According to published reports, Texas A&M Forest Service, in College Station, Texas, and the Texas Longleaf Pine Implementation Team recently accepted applications for available funding for private landowners who wish to restore and enhance Longleaf Pine ecosystems on their property.
Grants have been made available by the National Fish and Wildlife Foundation and International Paper through the Forestland Stewards Initiative.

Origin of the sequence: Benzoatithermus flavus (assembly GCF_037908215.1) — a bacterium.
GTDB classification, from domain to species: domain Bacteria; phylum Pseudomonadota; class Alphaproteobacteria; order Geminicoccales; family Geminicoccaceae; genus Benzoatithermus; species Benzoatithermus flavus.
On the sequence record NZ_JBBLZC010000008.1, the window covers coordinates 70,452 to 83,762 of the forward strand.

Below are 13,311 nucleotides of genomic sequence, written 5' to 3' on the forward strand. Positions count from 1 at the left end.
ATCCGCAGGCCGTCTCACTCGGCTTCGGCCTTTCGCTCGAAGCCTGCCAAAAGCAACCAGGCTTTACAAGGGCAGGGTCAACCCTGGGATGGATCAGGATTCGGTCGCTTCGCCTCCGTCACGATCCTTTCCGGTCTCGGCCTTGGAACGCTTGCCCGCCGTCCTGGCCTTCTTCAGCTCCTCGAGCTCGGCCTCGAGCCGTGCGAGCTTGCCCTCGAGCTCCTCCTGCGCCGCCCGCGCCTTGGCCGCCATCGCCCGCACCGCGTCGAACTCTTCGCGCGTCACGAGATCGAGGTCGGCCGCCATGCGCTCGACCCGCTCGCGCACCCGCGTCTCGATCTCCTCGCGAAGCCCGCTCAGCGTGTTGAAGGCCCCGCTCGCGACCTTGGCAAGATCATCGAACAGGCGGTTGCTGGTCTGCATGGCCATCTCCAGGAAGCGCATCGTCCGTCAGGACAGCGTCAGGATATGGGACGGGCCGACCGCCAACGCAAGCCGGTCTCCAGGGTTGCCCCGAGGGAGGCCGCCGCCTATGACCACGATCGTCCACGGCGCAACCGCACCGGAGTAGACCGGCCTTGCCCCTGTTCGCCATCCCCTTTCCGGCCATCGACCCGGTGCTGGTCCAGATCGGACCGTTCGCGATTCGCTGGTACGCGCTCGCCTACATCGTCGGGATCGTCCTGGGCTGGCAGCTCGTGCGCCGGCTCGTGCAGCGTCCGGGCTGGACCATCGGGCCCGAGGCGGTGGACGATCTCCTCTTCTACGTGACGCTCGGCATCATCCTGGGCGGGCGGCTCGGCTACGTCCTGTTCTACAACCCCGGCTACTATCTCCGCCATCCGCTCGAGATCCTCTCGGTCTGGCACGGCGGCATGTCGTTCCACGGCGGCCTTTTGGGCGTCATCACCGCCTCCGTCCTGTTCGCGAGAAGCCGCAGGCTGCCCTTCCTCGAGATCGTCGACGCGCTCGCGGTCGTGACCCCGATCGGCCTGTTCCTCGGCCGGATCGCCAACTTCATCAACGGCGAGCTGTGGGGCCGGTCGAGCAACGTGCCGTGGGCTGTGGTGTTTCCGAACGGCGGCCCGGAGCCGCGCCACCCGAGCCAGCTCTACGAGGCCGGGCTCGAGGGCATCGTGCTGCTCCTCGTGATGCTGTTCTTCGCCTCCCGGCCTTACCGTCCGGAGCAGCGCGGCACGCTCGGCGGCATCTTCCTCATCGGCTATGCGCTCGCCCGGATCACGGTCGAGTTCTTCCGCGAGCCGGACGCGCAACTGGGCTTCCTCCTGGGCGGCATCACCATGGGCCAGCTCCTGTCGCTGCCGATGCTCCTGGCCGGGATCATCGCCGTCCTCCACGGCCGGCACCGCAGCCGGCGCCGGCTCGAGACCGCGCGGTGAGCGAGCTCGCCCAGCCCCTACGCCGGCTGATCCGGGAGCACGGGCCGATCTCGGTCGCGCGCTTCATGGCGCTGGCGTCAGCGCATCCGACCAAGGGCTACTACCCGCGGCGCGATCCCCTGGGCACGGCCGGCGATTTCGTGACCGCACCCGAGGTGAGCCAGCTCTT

Longleaf Pine ecosystems are a natural part of East Texas, and once spanned more than 92 million acres across the American South, according to the forest service. By the early 2000s, that number had fallen to 3.2 million acres. Thanks to Longleaf Pine restoration programs, that number has started to rise again — today, it’s up to 4.7 million acres but it is still just 5 percent of the original volume.
To learn about what’s being done to conserve and restore the iconic Texas Longleaf Pine, visit tfsweb.tamu.edu/longleaf.